Election Supervisors Could Get A Raise This Session

Mar 9, 2016

While state workers are passed over for the eighth year in a row, Florida’s election supervisors could be getting a raise. A bill that would do just that is ready for the Governor’s signature.

Credit Maryland GovPics/ flickr / https://www.flickr.com/photos/mdgovpics/15488933308/

The state’s average supervisor of elections rakes in about $100,000 a year, depending on the size of the county they serve. While $100,000 is no chump change, supervisors do make less than their fellow constitutional officers, like tax collectors and property appraisers. Representative Frank Artiles of Miami says there’s a reason for that pay disparity.

“In 1960 the Florida Legislature took on the responsibility to pay constitutional officers to provide a uniform salary system. In the 1960s most county officials were men, but most supervisors of elections were women. And their primary duty was to tally paper election ballots once every two years, so their salaries were considerably lower than other male county officers. Today supervisors are responsible for administering all federal, state, county, municipal and special elections in counties,” he said.

While the work of the original supervisors was mostly clerical, modern responsibilities are staggering. Some supporters like St. Pete Representative Dwight Dudley say the pay should match the job.

“This comes under the heading of it’s never the wrong time to do the right thing. We should be fair and catch them up in the pay that they historically have been denied,” he said.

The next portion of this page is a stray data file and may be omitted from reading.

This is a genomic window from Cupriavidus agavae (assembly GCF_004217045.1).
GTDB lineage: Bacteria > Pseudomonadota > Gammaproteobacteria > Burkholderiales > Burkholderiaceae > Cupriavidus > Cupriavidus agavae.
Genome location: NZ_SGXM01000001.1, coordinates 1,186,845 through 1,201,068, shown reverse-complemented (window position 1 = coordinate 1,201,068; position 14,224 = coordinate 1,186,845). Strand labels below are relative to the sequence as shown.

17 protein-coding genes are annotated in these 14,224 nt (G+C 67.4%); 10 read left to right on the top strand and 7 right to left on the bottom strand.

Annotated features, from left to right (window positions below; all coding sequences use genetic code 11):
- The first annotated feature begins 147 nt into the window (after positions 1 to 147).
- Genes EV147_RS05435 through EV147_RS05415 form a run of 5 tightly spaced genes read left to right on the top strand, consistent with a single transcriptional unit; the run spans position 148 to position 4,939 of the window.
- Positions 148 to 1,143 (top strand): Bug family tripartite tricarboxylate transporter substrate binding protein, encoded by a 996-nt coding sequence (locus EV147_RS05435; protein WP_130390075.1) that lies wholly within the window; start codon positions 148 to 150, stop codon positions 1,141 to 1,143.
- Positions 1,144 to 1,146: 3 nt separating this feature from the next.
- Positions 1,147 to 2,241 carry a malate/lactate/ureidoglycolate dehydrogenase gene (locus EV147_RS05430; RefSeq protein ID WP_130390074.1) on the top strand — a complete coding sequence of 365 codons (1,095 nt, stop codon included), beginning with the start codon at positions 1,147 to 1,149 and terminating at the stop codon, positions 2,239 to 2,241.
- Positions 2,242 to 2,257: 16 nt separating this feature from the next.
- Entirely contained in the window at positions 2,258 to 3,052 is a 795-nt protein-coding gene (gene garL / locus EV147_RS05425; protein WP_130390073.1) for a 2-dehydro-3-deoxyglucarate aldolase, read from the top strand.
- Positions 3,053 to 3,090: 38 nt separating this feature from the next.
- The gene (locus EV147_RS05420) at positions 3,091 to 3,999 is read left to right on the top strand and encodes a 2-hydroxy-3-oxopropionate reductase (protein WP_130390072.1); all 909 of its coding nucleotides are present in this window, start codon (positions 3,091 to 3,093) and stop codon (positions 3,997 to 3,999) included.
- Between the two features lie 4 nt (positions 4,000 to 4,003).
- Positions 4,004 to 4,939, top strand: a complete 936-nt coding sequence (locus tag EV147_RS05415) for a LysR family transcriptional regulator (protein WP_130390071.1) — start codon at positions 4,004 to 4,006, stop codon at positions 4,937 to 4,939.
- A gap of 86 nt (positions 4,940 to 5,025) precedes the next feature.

But opponents like Representative Matt Gaetz of Shalimar cast the measure as the worst kind of political back-scratching.

“Members, this is nothing more than politicians feeding politicians by giving pay raises to other elected officials. And frankly, if we’re doing pay raises then I say we do pay raises for all state workers and not pick out a select group of people,” he said as lawmakers applauded.

Predictably, that across the board pay bump did not happen. Still, Representative Blaise Ingoglia of Spring Hill says supervisors make enough already.

“My county, Hernando County, this will constitute a raise of almost $20,000. The average person in my county makes almost $30,000. So just this raise alone will mean that this raise will be almost two thirds of what the average person in my county makes!” he said.

Nonetheless, most members, like Representative Dennis Baxley of Ocala, rallied around the measure.

“It’s wrong! This is a huge piece of responsibility. It should be recognized. They’re working very hard right now to implement our late-developing maps. And I think it’s time to recognize they’re in this tier of operation and they should be treated just the same as the other officers at this level,” he said.

While lawmakers ultimately passed the pay equity measure, the bill does little for Florida’s overall wage gap. In the Sunshine State, women on average make 85 cents on the dollar compared to their male counterparts. African American women take home 61 cents and Hispanic women a mere 59 cents. The measure just barely slipped through the House with a 58 to 54 vote. The bill now heads to the Governor’s desk.